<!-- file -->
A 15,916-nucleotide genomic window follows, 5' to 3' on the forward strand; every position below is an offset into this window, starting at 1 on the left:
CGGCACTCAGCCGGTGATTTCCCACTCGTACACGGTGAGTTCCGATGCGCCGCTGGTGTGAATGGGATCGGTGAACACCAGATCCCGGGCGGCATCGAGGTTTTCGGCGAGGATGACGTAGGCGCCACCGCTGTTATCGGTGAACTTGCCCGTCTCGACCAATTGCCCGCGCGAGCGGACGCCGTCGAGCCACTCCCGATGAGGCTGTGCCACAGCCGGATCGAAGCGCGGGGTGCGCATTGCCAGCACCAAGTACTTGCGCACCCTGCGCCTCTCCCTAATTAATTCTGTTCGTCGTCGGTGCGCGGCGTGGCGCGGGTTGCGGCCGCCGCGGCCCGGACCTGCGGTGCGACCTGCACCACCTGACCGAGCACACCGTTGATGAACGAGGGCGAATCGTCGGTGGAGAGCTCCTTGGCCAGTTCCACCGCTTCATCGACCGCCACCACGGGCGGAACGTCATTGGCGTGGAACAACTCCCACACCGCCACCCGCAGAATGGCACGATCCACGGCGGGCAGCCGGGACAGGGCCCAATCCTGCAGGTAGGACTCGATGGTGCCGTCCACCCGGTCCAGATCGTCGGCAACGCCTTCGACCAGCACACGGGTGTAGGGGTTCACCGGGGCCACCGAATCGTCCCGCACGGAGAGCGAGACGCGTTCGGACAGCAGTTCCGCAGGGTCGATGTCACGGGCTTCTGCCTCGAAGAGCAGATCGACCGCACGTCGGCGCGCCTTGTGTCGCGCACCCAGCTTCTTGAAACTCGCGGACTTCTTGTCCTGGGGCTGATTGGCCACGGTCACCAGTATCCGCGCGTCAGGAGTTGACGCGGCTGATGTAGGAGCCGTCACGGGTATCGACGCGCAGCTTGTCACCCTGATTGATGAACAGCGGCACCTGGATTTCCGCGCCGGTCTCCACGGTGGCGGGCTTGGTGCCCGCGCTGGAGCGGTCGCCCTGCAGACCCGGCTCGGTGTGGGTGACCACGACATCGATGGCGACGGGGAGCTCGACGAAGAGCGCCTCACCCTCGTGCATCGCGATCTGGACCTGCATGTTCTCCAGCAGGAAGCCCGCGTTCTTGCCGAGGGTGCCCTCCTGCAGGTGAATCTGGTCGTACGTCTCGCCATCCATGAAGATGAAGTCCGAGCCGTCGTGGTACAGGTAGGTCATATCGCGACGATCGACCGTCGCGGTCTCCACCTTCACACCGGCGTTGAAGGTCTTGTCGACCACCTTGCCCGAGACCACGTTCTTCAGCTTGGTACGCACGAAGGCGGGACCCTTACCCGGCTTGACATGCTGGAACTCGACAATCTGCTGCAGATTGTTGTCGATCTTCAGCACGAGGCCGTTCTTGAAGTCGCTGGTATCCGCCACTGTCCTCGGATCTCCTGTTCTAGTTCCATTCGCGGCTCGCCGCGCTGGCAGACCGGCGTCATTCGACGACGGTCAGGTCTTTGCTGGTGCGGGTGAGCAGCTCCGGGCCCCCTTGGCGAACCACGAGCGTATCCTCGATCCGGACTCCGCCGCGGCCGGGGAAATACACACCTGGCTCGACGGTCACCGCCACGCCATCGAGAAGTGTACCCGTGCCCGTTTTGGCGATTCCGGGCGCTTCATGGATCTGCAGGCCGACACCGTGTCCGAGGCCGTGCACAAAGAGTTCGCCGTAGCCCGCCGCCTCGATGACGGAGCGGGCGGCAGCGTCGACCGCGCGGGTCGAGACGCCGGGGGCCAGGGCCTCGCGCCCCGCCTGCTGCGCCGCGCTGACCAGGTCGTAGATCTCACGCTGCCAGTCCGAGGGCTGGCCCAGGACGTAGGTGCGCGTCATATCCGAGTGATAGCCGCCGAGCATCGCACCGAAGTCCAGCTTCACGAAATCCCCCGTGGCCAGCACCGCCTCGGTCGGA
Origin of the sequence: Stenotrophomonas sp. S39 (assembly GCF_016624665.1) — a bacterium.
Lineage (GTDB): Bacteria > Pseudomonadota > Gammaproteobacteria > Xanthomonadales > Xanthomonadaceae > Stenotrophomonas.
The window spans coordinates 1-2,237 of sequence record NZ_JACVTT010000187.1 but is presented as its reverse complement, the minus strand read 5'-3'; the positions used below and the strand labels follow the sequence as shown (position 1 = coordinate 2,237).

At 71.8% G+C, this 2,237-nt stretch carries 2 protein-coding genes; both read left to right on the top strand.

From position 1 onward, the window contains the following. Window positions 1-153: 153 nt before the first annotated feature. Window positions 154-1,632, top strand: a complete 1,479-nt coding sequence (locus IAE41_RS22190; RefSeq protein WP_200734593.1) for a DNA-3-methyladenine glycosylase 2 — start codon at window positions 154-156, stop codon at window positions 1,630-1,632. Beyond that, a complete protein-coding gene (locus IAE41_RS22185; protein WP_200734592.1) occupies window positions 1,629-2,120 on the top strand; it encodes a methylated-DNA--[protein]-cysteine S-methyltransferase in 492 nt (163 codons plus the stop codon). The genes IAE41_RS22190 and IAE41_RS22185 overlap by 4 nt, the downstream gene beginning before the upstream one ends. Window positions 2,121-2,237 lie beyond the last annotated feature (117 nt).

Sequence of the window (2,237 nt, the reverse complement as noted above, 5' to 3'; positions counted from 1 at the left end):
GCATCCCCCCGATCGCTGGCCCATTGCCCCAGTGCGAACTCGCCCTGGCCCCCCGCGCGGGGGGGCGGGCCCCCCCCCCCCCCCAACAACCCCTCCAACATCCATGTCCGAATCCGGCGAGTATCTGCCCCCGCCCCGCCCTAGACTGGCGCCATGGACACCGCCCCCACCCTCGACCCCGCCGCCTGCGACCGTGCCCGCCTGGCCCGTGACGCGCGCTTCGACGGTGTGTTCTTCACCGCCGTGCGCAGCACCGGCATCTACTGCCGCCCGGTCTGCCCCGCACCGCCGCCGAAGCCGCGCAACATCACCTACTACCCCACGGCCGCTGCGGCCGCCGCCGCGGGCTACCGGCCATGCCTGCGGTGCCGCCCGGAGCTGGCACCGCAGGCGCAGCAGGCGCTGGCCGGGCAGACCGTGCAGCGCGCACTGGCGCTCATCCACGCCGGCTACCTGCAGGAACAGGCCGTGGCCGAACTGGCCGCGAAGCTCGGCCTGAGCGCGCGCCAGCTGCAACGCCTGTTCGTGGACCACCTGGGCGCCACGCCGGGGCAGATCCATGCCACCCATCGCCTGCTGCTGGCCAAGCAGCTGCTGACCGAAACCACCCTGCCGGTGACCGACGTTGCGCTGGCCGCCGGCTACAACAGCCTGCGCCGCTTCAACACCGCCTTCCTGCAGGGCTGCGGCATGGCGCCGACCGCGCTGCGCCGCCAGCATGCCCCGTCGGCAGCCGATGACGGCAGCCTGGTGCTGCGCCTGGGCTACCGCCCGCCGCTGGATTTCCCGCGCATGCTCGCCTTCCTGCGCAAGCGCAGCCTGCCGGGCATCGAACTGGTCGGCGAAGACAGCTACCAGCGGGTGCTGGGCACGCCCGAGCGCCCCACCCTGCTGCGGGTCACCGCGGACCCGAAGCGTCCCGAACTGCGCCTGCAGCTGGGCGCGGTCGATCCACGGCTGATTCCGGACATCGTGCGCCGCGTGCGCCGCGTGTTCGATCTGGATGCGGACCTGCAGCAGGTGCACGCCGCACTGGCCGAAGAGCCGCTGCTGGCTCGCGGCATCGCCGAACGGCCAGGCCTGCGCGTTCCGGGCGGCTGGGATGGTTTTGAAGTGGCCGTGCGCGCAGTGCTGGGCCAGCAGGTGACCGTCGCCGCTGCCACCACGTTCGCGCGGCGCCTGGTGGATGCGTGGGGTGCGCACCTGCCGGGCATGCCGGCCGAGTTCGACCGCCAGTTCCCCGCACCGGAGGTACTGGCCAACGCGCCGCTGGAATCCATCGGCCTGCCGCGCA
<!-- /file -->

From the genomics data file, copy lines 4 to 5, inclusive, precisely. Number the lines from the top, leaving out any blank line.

Lineage (GTDB): Bacteria > Pseudomonadota > Gammaproteobacteria > Xanthomonadales > Xanthomonadaceae > Stenotrophomonas.
The window spans coordinates 1-2,237 of sequence record NZ_JACVTT010000187.1 but is presented as its reverse complement, the minus strand read 5'-3'; the positions used below and the strand labels follow the sequence as shown (position 1 = coordinate 2,237).